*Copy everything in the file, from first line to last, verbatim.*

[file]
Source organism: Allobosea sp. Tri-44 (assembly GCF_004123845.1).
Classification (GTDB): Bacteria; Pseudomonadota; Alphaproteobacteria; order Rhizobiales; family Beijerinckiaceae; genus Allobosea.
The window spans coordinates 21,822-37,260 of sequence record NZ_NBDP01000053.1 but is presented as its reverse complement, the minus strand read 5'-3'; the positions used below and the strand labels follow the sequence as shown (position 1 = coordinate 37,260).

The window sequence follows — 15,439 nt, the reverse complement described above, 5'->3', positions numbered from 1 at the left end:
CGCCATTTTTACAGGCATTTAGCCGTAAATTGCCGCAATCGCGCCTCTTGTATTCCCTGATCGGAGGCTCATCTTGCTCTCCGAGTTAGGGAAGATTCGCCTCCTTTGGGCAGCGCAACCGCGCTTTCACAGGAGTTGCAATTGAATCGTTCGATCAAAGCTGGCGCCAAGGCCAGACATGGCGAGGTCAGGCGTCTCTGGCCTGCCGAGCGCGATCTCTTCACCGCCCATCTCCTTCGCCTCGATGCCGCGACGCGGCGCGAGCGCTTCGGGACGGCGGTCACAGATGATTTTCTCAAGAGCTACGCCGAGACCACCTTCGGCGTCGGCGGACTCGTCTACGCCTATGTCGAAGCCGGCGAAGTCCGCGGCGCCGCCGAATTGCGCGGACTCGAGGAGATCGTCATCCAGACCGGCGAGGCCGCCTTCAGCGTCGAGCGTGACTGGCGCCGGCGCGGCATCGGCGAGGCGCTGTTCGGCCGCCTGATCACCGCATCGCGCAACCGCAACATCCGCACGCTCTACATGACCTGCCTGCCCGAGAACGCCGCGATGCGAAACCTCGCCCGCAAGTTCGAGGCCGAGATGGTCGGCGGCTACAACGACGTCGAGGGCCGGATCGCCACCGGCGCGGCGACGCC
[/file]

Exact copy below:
Source organism: Allobosea sp. Tri-44 (assembly GCF_004123845.1).
Classification (GTDB): Bacteria; Pseudomonadota; Alphaproteobacteria; order Rhizobiales; family Beijerinckiaceae; genus Allobosea.
The window spans coordinates 21,822-37,260 of sequence record NZ_NBDP01000053.1 but is presented as its reverse complement, the minus strand read 5'-3'; the positions used below and the strand labels follow the sequence as shown (position 1 = coordinate 37,260).

The window sequence follows — 15,439 nt, the reverse complement described above, 5'->3', positions numbered from 1 at the left end:
CGCCATTTTTACAGGCATTTAGCCGTAAATTGCCGCAATCGCGCCTCTTGTATTCCCTGATCGGAGGCTCATCTTGCTCTCCGAGTTAGGGAAGATTCGCCTCCTTTGGGCAGCGCAACCGCGCTTTCACAGGAGTTGCAATTGAATCGTTCGATCAAAGCTGGCGCCAAGGCCAGACATGGCGAGGTCAGGCGTCTCTGGCCTGCCGAGCGCGATCTCTTCACCGCCCATCTCCTTCGCCTCGATGCCGCGACGCGGCGCGAGCGCTTCGGGACGGCGGTCACAGATGATTTTCTCAAGAGCTACGCCGAGACCACCTTCGGCGTCGGCGGACTCGTCTACGCCTATGTCGAAGCCGGCGAAGTCCGCGGCGCCGCCGAATTGCGCGGACTCGAGGAGATCGTCATCCAGACCGGCGAGGCCGCCTTCAGCGTCGAGCGTGACTGGCGCCGGCGCGGCATCGGCGAGGCGCTGTTCGGCCGCCTGATCACCGCATCGCGCAACCGCAACATCCGCACGCTCTACATGACCTGCCTGCCCGAGAACGCCGCGATGCGAAACCTCGCCCGCAAGTTCGAGGCCGAGATGGTCGGCGGCTACAACGACGTCGAGGGCCGGATCGCCACCGGCGCGGCGACGCC